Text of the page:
If there is any question as to who benefits, Iowans should note that the EITC boost will be $35 million when fully phased in, compared to about 10 times that for property owners.
As we noted last month, the only justification for dealing with commercial property taxes was a political one. It has never been based on either an economic or competitive need to cut commercial property taxes in Iowa. So we have a politically derived package that will meet the demonstrated need to improve the EITC but leaves open new challenges to the support of critical public services in our state.
I highly recommend reading the Iowa Fiscal Partnership’s recent report on property taxes and previous writings on the earned income tax credit.
I sought comment from Jon Muller on the tax deal. He is a long time Iowa public policy anlayst who worked in Governor Tom Vilsack’s administration and is now partner in Iowa School Finance Information Services. Muller pointed out that many small business owners are tenants who won’t see a cent of the property tax cut the large property owners are getting. He noted,
[W]hen you increase property taxes, the landlord will be unable to pass on the tax increase to the tenant.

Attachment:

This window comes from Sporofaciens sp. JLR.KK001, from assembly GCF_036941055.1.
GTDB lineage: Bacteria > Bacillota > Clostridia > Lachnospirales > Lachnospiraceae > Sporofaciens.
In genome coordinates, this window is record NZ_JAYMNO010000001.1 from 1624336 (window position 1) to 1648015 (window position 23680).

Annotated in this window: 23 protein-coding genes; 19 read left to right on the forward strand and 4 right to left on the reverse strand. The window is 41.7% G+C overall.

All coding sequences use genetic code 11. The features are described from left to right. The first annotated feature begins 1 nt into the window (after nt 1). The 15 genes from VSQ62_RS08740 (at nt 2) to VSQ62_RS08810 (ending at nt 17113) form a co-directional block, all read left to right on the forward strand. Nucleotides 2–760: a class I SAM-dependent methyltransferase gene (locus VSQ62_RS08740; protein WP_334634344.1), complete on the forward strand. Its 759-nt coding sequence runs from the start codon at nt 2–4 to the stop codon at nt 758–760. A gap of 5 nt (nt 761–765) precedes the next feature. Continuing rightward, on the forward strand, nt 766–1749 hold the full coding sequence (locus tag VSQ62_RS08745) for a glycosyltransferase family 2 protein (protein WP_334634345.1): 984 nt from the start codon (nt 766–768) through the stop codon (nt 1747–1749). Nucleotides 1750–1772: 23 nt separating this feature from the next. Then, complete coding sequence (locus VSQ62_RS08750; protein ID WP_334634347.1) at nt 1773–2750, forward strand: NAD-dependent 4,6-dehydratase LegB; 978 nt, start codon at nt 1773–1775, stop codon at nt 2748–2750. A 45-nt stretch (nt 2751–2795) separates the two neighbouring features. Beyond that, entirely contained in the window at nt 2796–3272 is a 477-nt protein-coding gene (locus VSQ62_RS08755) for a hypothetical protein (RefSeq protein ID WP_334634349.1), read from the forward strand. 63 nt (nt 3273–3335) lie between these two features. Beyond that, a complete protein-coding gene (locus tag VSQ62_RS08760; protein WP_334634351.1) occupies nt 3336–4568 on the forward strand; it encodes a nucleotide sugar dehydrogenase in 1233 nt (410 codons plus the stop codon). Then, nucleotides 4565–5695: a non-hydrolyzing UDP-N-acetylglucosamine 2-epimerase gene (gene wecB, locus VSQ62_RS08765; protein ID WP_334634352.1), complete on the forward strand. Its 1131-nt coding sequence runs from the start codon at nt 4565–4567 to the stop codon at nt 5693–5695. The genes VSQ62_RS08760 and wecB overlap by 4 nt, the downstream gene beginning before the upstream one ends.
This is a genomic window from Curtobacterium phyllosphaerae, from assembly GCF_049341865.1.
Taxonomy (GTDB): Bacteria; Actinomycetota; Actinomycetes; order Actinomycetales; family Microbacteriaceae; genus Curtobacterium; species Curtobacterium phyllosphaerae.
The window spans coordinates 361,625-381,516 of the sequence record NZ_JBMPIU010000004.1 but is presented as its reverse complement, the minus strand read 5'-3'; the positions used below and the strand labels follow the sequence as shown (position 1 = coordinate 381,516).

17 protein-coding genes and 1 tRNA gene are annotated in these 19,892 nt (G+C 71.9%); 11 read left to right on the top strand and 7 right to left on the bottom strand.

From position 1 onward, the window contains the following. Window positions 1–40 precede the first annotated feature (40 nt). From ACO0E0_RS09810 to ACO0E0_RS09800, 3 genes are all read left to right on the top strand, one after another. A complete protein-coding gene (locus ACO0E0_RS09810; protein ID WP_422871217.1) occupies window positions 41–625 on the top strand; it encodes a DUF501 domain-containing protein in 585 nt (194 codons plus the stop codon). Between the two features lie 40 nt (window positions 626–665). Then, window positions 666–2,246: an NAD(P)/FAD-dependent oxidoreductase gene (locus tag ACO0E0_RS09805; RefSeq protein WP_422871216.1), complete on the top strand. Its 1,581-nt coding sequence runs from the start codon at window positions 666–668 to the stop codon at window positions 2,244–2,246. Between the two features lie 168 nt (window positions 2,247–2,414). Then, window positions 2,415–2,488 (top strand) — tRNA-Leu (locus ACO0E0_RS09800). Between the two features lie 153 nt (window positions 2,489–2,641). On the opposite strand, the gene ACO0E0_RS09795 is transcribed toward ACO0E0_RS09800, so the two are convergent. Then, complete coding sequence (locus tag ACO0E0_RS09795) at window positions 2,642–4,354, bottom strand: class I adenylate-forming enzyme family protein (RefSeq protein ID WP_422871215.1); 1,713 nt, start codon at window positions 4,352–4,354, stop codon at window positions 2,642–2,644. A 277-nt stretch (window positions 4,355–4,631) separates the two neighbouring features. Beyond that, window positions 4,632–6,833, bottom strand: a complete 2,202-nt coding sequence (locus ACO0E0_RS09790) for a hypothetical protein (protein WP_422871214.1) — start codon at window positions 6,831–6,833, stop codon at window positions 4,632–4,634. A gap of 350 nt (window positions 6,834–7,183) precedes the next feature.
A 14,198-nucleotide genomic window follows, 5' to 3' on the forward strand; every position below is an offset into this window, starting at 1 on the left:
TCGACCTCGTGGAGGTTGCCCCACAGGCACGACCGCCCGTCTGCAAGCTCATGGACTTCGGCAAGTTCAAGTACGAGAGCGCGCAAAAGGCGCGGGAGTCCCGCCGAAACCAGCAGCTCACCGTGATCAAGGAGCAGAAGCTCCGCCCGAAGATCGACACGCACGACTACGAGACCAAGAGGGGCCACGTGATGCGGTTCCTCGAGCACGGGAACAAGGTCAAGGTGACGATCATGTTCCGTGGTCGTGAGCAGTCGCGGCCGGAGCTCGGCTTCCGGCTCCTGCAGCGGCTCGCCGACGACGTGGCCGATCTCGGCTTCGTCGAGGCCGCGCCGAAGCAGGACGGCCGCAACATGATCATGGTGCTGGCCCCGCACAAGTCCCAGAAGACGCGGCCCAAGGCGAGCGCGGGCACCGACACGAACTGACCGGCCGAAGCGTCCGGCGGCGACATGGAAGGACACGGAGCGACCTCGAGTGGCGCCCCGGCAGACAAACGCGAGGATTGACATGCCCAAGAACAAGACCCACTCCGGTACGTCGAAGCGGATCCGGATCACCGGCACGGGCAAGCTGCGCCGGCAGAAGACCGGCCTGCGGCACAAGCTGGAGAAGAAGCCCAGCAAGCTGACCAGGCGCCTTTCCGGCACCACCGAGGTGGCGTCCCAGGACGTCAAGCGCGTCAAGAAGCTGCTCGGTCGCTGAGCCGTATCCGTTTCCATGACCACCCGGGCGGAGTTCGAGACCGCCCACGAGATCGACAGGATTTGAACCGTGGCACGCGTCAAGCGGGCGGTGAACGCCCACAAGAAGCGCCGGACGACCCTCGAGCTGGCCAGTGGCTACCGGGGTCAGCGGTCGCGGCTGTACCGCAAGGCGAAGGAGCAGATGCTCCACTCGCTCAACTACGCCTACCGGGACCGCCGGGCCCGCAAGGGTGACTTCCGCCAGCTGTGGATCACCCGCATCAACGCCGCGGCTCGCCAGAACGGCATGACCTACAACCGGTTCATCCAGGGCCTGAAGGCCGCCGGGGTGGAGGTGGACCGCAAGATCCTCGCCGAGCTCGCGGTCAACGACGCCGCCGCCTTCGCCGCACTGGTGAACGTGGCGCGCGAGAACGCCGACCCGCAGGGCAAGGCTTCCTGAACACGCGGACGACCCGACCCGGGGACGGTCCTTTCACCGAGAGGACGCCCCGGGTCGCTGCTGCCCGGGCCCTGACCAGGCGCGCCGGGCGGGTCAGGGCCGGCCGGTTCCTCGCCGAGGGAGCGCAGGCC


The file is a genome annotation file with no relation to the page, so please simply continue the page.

Property tax is a wealth tax.
It’s not a rent tax. […]
Rents will stay the same. A larger portion of rent will go to the landlord, and a smaller portion to the government. But rents will stay the same.
In Muller’s view, this compromise is great for real estate trusts but not for most small business owners. Their rents are determined by market supply and demand.
Muller also pointed me toward this research from a peer-reviewed economics journal, which indicates that rents are not affected by property tax rates. Two identical houses on the same street but in different school districts may have very different property tax rates, but the rents will be the same. From the perspective of the commercial property owner, Muller said,
On one side, you will pay a low price, but pay high taxes.
On the other side, you will pay a high price, and low taxes.
Your return on investment will be identical on either side of the street.
Iowa Citizens for Community Improvement Action called on Iowa lawmakers to vote down this tax deal.
Iowa Citizens for Community Improvement Action Fund (CCI Action Fund) members blasted a tentative legislative deal to cut corporate property taxes after a confidential memo was leaked Thursday, saying the deal will severely limit the ability of state and local governments to provide basic public services without raising taxes on everyday Iowans.
The confidential conference committee report on Senate File 295 shows state government stands to lose $383.6 million in annual revenue by 2024, while local governments would lose $115.7 million by 2024.
CCI Action Fund members also say the bad deal allows current and future budget surpluses – created by spending cuts years ago – to be squandered in the form of a small income tax credit rather than being reinvested in state programs that have faced cuts.